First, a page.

Despite its common uses, in Doc’s experience most cops still responded to its utterance as though it were the kind of substance concocted in cinderblock rooms over an aluminum-foil-covered metal spoon using a blow torch. Hell, even Doctor A. W. Jones knew that “[t]o convict a person for driving under the influence of a prescription drug, the prosecution ha[d] to prove the driver was impaired by the drugs or that the concentration in blood was higher than expected for normal therapeutic use, implying that the person had taken an overdose or was abusing the medication in question.”22 He shook his head, snapping out of it.

Damn narc.

He tried to focus on Marfa and the task at hand. But, as Gonzo giggled and laughed and shouted down the heavens from the back seat, Doc’s mind began to wander. He thought about Terlingua.

Need to up my ADD dosage.

In Terlingua there lay a gem—a bar hidden from most of the rest of the world. News of the place had reached Doc over the years in the form of whisper and legend. They could be there by nightfall. He looked in the rearview. Joyful tears ran down Gonzo’s cheeks as he traced the clouds with a finger, softly muttering the lyrics to a Grateful Dead song. They could land in Marfa, Terlingua, or on Mars, and it would not make any difference to Gonzo. Doc adjusted his course, heading north on Highway 118.

Viva Terlingua!

In less than an hour he found himself on the threshold of legend. La Kiva was everything he had heard about and more. Gonzo’s tears had dried and he was in the backseat with a fly swatter raving about the pernicious bats in the bat country. Odd. Best to leave him behind.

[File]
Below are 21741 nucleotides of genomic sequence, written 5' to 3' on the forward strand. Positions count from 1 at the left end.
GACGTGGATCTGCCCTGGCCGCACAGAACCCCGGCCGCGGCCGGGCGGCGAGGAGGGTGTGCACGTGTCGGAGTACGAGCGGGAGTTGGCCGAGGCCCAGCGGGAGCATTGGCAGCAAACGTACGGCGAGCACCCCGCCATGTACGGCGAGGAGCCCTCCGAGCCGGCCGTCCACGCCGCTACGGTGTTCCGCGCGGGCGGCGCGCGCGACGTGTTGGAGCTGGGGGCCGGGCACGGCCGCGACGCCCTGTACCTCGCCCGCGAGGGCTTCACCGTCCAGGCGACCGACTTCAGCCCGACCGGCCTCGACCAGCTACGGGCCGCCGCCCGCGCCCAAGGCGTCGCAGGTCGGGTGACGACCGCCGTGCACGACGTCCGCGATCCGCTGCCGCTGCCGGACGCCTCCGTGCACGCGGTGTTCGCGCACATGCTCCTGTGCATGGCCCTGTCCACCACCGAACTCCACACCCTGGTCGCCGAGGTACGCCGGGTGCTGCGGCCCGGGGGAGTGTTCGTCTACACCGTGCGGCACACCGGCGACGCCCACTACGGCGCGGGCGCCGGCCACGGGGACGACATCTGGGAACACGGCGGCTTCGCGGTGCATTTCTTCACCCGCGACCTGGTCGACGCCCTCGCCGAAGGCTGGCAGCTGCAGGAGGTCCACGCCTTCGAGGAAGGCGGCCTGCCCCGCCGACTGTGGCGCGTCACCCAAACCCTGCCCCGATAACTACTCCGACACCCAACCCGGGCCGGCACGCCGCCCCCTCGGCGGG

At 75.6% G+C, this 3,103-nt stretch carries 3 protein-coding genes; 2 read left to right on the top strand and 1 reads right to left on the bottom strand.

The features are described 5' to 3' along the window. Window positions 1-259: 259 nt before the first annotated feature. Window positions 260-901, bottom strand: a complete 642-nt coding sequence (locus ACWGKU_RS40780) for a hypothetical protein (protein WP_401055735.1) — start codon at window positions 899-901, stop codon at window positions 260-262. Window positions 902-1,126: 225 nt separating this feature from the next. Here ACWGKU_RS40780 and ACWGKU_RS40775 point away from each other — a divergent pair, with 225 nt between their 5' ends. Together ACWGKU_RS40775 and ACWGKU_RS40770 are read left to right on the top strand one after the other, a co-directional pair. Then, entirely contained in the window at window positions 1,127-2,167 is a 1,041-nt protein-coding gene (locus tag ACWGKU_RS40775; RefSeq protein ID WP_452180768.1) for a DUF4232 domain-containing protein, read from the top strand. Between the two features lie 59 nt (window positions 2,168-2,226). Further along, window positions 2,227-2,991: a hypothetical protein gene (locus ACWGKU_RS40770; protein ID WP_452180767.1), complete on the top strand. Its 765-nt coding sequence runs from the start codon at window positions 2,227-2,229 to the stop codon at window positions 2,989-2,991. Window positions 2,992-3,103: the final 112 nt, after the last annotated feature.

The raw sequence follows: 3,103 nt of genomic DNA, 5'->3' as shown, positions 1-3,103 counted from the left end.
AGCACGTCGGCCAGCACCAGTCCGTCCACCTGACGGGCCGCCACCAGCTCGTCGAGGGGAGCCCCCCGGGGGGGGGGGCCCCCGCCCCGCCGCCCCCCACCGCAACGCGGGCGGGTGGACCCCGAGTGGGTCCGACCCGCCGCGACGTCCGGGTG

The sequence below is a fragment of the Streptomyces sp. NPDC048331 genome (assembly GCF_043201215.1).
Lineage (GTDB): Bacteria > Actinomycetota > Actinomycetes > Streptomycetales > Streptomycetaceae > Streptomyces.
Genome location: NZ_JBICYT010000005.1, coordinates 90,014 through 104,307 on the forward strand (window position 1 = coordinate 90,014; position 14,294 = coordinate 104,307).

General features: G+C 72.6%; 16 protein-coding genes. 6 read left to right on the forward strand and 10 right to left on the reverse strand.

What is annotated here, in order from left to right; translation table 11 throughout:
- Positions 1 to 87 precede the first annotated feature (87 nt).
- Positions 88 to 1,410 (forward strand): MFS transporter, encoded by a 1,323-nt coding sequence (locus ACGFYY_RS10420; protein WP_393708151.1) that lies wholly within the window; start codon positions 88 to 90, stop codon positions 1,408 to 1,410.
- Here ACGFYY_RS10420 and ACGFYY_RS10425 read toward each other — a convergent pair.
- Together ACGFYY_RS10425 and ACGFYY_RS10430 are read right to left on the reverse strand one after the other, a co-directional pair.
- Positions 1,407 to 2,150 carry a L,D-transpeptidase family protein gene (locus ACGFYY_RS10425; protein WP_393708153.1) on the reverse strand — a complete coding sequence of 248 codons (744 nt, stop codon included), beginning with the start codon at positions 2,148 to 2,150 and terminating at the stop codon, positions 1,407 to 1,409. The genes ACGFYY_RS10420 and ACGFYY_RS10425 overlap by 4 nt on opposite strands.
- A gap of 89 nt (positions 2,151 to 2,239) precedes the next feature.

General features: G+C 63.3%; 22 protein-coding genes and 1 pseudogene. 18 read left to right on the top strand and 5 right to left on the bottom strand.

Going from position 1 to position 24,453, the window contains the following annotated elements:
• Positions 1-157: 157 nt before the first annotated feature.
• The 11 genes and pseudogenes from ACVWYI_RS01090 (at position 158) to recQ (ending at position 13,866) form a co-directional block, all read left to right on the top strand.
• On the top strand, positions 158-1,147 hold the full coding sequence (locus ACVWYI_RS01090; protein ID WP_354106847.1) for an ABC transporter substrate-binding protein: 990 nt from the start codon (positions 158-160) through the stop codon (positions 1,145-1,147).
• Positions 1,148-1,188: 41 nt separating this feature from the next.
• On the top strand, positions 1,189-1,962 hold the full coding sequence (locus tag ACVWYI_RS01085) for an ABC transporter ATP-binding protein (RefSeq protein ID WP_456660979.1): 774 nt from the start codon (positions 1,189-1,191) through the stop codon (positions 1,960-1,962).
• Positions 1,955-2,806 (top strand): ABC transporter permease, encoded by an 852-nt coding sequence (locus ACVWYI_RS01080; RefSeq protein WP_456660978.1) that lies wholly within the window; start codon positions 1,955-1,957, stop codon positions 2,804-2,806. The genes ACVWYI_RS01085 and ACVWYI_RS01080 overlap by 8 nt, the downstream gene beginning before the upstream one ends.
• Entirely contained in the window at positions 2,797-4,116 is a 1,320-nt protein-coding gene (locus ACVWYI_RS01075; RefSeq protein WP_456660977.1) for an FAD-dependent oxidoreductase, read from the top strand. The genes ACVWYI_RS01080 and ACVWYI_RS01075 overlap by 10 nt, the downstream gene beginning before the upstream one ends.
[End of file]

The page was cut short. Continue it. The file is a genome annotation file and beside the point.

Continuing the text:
The misshapen wood door creaked as Doc passed over the threshold, almost hitting his head on one of many stalactites that descended from the ceiling like wicked pointing fingers. La Kiva was a semi-subterranean cave bar. Rock formations and the skulls of dead animals served as decoration. He approached a bar that looked to have been assembled with varnished driftwood. The owner, Glenn Felts,23 wiped his hands on a bar towel and took his order: a can of Pearl and a shot of Jack. Glenn delivered the libations and leaned against the bar proudly regaling Doc with its long and whispered history.

Laughter behind him. Doc turned as a man entered, shaking his head with a smile. He jutted a thumb over his shoulder, “Some crazy man running nekked around the parking lot.”24

Doc stood. “Time to go,” he said.

He shook hands with Glenn and promised not to share the secrets of his hideout with the world. Doc took stock of himself: two drinks in an hour, still not over the legal limit for this 170-pound male. He left to gather Gonzo for their trip back to Marfa.

“I need lunch, baby.”

Terlingua disappeared and he was back in Marfa in a room with the woman. She was dressed and standing in front of the mirror, twisting her hair into a ponytail.

Doc pulled on his shorts and peered out the window, squinting against the sun. Moving better now, he reached for his bucket hat and a pair of yellow shooting aviators. He buttoned his aloha shirt and grabbed his keys and wallet. They were out the door in less than two minutes. He still had not asked the girl her name.